Bishop Salvatore Matano, the new bishop of Rochester, N.Y., is in the process of ending a 40-year custom of permitting lay ministers to preach at Mass. Most are women commissioned to preach by the former bishop, Matthew Clark. All have advanced degrees in theology and all have served for many years in various diocesan leadership positions. Many are or were parish administrators in a diocese where one-third of all parishes are without a resident priest. (And things are going to get worse. According to the diocesan website, the number of active diocesan priests is expected to decline from 140 to 62 by 2025 — a decline of almost 60 percent.)
“Preaching at Mass by prepared and gifted laity, especially laywomen, flourished under Clark, who interpreted church law broadly, though the practice actually began under his predecessor, Bishop Joseph Hogan. Clark, who retired in 2012, was nationally known for supporting expanded roles for women in the church.”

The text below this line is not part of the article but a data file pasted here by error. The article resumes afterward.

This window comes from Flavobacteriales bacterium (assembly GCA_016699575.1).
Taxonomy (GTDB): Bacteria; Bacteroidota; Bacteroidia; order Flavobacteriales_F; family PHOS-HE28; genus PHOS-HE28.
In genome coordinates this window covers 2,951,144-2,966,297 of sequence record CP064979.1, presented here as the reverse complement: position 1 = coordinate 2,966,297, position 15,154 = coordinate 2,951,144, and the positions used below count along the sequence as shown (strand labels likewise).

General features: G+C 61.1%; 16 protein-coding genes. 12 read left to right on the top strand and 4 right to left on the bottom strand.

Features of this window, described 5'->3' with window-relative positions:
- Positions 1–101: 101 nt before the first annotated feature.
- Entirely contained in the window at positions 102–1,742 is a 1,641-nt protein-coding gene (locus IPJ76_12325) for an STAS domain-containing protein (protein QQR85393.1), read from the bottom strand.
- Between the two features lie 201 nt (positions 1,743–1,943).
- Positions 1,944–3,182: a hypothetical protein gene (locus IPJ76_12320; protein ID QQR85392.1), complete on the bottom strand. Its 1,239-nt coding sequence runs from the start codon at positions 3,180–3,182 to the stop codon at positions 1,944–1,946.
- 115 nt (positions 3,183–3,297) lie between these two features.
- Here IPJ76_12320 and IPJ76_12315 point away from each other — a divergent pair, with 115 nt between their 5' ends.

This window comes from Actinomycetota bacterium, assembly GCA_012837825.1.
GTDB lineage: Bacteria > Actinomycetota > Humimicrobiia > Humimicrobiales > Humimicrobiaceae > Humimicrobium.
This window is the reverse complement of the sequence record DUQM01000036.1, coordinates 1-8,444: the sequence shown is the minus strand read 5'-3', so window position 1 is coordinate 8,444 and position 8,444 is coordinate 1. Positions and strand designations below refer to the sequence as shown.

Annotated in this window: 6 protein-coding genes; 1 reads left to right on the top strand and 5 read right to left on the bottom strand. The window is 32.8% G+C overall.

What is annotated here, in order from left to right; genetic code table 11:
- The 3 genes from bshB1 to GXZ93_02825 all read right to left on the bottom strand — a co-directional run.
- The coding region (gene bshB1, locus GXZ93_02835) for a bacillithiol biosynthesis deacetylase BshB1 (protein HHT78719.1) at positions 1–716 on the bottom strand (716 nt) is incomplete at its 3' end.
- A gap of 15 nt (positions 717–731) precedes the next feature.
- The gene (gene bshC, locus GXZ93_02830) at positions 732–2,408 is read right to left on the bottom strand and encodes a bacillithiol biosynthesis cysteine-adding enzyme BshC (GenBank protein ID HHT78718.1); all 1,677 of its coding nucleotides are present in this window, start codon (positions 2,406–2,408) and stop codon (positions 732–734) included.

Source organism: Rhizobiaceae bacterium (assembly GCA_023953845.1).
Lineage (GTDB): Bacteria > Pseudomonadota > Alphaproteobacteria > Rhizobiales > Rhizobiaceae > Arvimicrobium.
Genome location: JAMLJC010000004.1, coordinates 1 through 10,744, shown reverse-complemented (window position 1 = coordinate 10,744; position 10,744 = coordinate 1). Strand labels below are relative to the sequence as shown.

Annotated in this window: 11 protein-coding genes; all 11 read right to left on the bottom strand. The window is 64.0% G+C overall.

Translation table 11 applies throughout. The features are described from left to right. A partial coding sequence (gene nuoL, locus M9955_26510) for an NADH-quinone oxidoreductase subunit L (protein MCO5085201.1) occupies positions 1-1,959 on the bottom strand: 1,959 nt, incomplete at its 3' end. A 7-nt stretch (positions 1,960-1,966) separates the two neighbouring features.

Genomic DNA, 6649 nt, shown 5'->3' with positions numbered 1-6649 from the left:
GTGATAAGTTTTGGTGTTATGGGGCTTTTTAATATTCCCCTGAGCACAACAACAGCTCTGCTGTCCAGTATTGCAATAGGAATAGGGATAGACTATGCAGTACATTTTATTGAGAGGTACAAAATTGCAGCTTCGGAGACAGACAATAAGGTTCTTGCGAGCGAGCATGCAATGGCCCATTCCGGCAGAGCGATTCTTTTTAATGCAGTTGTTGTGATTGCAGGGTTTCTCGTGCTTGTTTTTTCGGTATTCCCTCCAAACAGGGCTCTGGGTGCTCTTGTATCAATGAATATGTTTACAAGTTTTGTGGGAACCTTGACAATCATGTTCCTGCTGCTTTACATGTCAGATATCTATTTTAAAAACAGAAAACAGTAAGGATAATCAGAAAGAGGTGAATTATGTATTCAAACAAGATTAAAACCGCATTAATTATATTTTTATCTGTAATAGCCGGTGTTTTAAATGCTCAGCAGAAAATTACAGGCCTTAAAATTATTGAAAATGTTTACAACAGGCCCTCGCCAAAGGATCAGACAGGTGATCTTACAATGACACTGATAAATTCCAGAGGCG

By Christine Schenk, National Catholic Reporter — Click here to read the rest of this story.
Speaking of the roles of the laity and of women in the Church reminds us that Voice of the Faithful® has long advocated for ordaining women to the diaconate. An example of the impetus for women deacons in the Church recently occurred in Ireland. When Bishop Kiernan O’Reilly of Killaloe Diocese began a permanent male diaconate, women began asking him to include them in his call for deacons. You may support them by writing to Bishop O’Reilly. His email address is firstname.lastname@example.org. Remind him that, “for the first half of its history, that is, for more than 11 centuries, women were ordained to the diaconate by bishops, within the sanctuary, with the laying on of hands.” (from the Voice of the Faithful document “Women Deacons: How Long Will It Take the Catholic Church to Open This Door“)
Why are we silencing women (and lay) preachers? / National Catholic Reporter
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